However, we must now go back to 1477 in which year the Statute 17 Edward IV Cap 4 reached the Statute book, or rather the handwritten parchment Parliament Role. It may never now be possible for us to know just how “Our Lord of the Kind, for the general profit of his realm by the Advice of the Lords Spiritual and Temporal and at the request of the Commons in Parliament assembled” came to concern themselves with the finer points of tile making, nor how what then passed for Parliamentary draftsmen acquainted themselves with the technical terminology of the Tilers craft. It seems probable however that although the scope of the Statute was not confined to London, there must have been some connection with the events of the 1461 and 1467/8 and the dialogue between the Court of Aldermen and the Tilers of London. The evil which the Statute addressed is explained in the preamble as follows:

“Whereas in divers Parts of this realm great damage hath been and daily is, and by likelihood in time to come will much increase, for Default of true, seasonable, and sufficient making, whiting and anealing of Tile, called Plain Tile, otherwise called Thak- tile, Roof-tile, or Crest-tile, Corner-tile, and Gutter-tile, made and to be made within this Realm.”

The remedy prescribed is set out in the following terms:

“That all and every Person or Persons which hereafter shall use the Occupation of making any such tile as before is said, shall make it good, seasonable, able and sufficient, and well whiter and annealed; And that the earth whereof any such Tile shall be made, shall be digged and cast up before the first day of November next before that they shall be made, and that the same Earth by stirred and turned before the first day of February then next following the same digging and casting up , and not wrought before the first day of March next following; And that the same earth before it be put to making of Tile, be truly wrought and tried from stones; and also that the Veins called Malm or Marle, and Chalke, lying commonly in the ground near the Land to make Tile of, after the digging of the said Earth whereof any such Tile shall be made, shall be well, lawfully and truly severed and cast from the said Earth whereof any such Tile shall be made.”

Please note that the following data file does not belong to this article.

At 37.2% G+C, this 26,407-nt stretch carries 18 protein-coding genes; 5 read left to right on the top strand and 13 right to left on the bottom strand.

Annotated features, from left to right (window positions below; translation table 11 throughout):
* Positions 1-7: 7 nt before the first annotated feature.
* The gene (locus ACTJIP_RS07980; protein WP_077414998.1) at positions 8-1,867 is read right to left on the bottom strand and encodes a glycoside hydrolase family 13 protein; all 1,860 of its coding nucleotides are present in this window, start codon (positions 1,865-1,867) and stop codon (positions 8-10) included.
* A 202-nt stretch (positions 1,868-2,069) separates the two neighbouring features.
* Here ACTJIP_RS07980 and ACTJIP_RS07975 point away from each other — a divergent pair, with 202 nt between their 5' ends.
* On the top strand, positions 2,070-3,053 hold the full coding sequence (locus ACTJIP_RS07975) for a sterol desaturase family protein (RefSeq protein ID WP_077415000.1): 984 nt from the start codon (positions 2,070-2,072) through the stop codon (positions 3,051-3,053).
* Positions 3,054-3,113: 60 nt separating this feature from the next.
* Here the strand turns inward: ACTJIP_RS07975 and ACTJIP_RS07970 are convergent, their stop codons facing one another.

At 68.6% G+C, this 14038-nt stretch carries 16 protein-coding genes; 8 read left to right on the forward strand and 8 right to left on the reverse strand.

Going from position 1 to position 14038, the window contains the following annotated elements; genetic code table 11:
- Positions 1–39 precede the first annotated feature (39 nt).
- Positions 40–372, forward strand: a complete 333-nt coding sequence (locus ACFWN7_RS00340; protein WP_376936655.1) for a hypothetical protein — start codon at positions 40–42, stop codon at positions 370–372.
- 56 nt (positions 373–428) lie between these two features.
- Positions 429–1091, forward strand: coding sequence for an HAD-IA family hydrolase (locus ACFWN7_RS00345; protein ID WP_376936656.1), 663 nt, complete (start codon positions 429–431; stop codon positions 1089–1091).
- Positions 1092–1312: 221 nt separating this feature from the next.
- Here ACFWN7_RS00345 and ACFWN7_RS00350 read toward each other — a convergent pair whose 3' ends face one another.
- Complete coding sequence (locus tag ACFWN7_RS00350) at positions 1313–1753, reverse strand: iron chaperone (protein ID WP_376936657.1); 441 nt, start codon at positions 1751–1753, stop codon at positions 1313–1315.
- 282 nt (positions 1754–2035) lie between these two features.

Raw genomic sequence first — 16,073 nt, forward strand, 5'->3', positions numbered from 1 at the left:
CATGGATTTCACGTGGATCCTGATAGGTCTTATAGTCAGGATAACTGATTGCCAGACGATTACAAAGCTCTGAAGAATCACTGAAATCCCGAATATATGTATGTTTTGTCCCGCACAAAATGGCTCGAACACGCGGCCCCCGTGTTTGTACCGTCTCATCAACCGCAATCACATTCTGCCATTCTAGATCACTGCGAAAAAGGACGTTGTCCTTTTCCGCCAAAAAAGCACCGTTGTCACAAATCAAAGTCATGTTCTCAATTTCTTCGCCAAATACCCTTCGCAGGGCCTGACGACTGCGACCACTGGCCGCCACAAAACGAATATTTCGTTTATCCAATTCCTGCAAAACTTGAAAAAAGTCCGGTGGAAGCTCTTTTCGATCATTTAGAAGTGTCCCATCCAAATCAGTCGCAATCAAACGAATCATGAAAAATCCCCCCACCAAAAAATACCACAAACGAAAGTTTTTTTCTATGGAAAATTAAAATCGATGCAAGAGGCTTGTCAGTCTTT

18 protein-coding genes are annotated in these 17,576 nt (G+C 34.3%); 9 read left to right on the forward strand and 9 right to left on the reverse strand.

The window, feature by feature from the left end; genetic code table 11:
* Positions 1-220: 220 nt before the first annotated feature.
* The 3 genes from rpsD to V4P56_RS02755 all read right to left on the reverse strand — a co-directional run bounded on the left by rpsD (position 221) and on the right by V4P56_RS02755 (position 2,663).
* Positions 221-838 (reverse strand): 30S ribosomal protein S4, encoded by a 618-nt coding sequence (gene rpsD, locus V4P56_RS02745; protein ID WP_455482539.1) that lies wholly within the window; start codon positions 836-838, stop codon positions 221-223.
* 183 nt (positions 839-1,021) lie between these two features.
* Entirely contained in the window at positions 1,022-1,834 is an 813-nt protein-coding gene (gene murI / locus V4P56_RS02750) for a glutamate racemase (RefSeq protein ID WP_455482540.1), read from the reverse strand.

There then follow provisions for prescribing the dimensions of various types of roof tile, for imposing and collecting penalties for selling defective tiles through the courts, and for the recovery of legal costs, for Justices of the Peace to have jurisdiction over such matters with power to impose fines, for appointing persons ”having the best experience and knowledge in the occupation of making of tile”, as “searchers” to present offenders to the Justices , and finally for the Justices to enquire into the defaults of the Searchers. All in all it seems a very comprehensive set of regulations.

A number of points are worth considering with regard to the Statute. First, although no doubt there must have been facilities for those conscious of the fact that they were deemed to know the law, to have handwritten copies of Statutes taken from the handwritten Parliamentary roll, one stands in some awe of the difficulties involved in enforcement. However, one aspect of the coming changes referred to above was about to take effect, because in this very year 1477 Caxton set up, within a few hundred yards of the building in which Lords and Commoners assembled, the first printing press in England, and within a few years the first unofficial printed collections of Statutes would appear - there would only be unofficial ones for another 300 years. Secondly it is not clear to what extent the Statute was effectively enforced , although it remained technically in force until repealed in 1856. Thirdly the Company had no specific role to play under the Statute although its members could of course be appointed as searchers in London. Fourthly the Company would continue to have a parallel jurisdiction under its own ordinances within the City of London and its suburbs. Lastly the Statute did not apply to bricks, although the Company’s own ordinances would give it power in relation to their manufacture, and when a statute was finally enacted to apply the 1477 Statute to bricks that would not be until 1724, and it would not only confer statutory powers on the Company so far as London was concerned but would also serve speedily to bring the final failure of the Company’s attempts to control its own craft.